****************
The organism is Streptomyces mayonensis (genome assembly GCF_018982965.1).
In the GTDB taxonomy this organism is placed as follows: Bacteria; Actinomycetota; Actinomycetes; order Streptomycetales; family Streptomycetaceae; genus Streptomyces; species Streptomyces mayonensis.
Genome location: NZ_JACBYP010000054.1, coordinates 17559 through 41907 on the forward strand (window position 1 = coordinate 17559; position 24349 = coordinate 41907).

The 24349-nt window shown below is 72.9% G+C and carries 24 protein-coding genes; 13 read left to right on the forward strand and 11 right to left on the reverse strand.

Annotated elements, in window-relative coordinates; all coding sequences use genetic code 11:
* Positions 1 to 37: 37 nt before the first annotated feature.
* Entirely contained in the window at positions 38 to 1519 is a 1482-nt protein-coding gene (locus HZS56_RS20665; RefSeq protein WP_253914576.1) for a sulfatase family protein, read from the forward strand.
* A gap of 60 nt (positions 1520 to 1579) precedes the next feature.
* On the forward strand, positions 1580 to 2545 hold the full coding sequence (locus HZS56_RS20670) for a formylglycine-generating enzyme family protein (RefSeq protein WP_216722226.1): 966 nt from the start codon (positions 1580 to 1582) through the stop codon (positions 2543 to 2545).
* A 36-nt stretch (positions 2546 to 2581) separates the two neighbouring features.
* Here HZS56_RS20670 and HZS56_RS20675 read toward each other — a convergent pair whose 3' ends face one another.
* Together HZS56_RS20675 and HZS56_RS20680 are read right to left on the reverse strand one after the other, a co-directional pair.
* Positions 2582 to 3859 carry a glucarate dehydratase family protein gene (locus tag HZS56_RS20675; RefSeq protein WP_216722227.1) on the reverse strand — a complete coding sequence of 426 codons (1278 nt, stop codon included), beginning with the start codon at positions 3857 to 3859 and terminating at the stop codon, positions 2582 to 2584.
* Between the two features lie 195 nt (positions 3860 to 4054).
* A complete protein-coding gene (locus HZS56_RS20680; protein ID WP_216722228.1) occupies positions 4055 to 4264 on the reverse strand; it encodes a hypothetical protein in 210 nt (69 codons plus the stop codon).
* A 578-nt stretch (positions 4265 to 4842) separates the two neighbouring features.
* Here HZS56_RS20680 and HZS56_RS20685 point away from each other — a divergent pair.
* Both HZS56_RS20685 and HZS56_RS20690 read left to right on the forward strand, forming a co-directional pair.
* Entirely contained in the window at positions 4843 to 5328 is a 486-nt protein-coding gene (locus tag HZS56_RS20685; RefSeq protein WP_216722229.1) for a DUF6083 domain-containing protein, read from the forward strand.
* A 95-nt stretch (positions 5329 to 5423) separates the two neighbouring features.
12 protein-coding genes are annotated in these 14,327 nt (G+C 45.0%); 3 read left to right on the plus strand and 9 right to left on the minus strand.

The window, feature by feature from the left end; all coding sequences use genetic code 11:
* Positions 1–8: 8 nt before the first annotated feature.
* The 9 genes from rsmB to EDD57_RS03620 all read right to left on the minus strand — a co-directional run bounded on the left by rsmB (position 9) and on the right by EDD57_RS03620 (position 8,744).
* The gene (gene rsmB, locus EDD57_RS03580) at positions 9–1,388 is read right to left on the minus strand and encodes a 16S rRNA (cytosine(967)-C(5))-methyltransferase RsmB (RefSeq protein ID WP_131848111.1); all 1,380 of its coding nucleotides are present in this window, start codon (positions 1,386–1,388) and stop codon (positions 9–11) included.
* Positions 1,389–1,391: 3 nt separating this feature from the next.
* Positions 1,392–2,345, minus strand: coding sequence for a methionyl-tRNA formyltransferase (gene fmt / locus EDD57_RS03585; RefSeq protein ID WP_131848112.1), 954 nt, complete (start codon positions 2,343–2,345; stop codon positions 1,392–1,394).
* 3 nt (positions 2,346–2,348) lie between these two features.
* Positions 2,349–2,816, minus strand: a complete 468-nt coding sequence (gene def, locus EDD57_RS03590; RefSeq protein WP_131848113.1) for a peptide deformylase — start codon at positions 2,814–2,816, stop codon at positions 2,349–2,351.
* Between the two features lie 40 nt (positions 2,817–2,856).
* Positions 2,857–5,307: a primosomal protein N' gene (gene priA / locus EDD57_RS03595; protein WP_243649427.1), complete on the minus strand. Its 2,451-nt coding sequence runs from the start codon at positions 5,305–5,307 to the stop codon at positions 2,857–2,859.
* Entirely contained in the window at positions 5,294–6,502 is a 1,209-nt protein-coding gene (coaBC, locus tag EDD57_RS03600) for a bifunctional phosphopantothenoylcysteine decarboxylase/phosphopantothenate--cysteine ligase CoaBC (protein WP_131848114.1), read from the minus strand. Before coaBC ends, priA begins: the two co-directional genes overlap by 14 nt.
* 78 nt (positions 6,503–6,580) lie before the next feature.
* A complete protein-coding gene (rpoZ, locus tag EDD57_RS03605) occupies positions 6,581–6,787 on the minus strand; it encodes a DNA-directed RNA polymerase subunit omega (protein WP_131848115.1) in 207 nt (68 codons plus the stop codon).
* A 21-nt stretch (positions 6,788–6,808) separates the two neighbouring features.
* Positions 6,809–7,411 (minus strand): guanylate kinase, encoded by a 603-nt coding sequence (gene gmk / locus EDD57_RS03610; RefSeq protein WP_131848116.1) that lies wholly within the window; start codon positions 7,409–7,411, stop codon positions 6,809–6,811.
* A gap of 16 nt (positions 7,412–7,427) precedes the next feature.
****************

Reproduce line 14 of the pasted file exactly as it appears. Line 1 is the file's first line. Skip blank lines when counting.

* Between the two features lie 195 nt (positions 3860 to 4054).